There are also waivers for small lots and lots with few parking requirements.
Lets look at a specific zoning case study for a project in Gowanus, Brooklyn. This case study is for a multi family apartment building. We will be looking to determine how many square feet the final building can be and how many apartments we can put in the building as per the zoning regulations. There is a great deal of nuance in zoning we are only looking at a few major points here.
R6B Zoning NYC Analysis Case Study
The first thing we want to do is determine the allowable floor area. This requires us to know the FAR or Floor Area Ratio. FAR is a proportion between the property size and the allowable building square footage as per zoning. In R6B Zoning the FAR is 2. If you do inclusionary housing it is 2.2. Inclusionary housing means you reserve a percentage of your apartments for affordable housing. On this project the client was not interested in having affordable units. Lets review the math.
The Zoning Lot is 85′ x 100′ and located on the Corner.
Zoning Lot Area = 85 x 100
Zoning Lot Area = 8,500 square feet
FAR = 2
Allowable Zoning Square Footage = Zoning Lot Area X FAR
Allowable Zoning Floor Area = 8,500 x 2
Allowable Zoning Floor Area = 17,000 square feet
We can develop this property with a building that can have what we call 17,000 zoning square feet. this means the actual building will be a little larger than 17,000 square feet. There are certain things you can deduct from the zoning square footage, we won’t go into those deductions in this article but realize buildings are often a little larger than the allowable zoning square footage. A cellar is one example of something that does not count for zoning square footage. A cellar cannot have any apartments in it.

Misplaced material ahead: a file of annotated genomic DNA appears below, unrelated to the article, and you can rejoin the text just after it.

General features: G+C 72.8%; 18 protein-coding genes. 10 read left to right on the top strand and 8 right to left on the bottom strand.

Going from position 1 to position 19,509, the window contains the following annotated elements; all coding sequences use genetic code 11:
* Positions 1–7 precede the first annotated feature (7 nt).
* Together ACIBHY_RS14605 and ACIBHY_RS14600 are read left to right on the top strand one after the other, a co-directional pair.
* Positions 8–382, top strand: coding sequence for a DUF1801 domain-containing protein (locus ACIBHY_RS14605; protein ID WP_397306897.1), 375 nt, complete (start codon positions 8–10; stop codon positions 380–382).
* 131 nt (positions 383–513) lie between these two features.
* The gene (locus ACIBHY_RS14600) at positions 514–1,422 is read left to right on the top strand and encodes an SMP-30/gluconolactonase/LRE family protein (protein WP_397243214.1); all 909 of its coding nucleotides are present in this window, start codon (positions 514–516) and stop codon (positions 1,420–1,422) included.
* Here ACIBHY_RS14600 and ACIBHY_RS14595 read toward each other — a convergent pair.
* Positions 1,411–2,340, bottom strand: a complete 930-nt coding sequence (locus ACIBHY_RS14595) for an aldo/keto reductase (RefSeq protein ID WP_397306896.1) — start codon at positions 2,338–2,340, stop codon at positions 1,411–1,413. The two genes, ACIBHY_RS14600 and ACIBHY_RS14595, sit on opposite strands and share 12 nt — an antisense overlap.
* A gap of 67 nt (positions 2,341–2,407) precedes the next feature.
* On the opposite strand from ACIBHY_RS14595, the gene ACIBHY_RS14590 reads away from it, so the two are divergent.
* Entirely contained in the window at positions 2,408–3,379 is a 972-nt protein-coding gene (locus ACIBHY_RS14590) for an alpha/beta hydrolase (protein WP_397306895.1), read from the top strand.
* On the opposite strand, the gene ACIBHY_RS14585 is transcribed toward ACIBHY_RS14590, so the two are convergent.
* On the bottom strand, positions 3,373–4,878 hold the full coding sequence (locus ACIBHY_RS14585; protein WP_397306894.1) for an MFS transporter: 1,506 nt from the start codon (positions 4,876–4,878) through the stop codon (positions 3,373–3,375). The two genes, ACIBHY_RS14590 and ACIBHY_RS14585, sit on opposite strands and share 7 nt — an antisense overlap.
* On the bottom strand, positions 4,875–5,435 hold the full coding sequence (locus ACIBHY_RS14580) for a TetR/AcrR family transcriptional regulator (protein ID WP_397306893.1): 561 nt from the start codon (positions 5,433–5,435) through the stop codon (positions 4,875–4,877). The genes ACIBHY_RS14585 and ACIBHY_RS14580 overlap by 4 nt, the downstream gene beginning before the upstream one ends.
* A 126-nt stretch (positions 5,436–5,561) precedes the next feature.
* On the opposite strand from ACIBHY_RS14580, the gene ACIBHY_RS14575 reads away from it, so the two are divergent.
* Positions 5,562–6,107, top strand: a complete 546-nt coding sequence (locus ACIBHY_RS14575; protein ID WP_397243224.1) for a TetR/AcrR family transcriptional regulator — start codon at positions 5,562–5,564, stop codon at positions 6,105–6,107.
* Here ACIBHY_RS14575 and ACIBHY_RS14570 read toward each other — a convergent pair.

The next thing we are going to want to do is determine how many apartments are allowed on this property. That is simple enough. All zoning districts have a density factor. This is a formula to determine the number of units.
R6B has a density factor of 680 which means you can have 1 apartment of every 680 square feet of residential zoning floor area.
Number Of Dwelling Units = Zoning Floor Area / Dwelling Unit Factor
Number Of Dwelling Units = 17,000 square feet / 680
Number Of Dwelling Units = 25
You can have 25 apartments in this building, of course you can have less if you like but 25 would be the maximum.
R6B Building Design
A building in an R6B zone cannot be taller than 50 feet. This does not count the elevator and stair bulkhead or roof parapet / handrails. We also are required in the front of the building to have a 15′ setback at a height between 30 and 40 feet. This means the front wall of the building will be a minimum of 30 feet high and a maximum of 40 feet high. Setbacks are very common in New York and we like to see them as opportunities. We took advantage and actually designed this scheme with multiple setbacks in the front and back in order to allow the apartments to have terraces. This is one of many options.
R6B Building Conceptual Design
R6B Zoning Project Example
Thank You for reading our Blog Post on R6B Zoning Districts
I hope this was helpful. You can leave questions or comments below. If you want to discuss a specific project with an architect or get help with a Zoning Analysis please feel free to Contact Fontan Architecture directly. We will be happy to help. Follow the link to learn more about our Multi Family Architecture Firm.
Author Jorge Fontan AIA
This post was written by Jorge Fontan, a Registered Architect and owner of Fontan Architecture.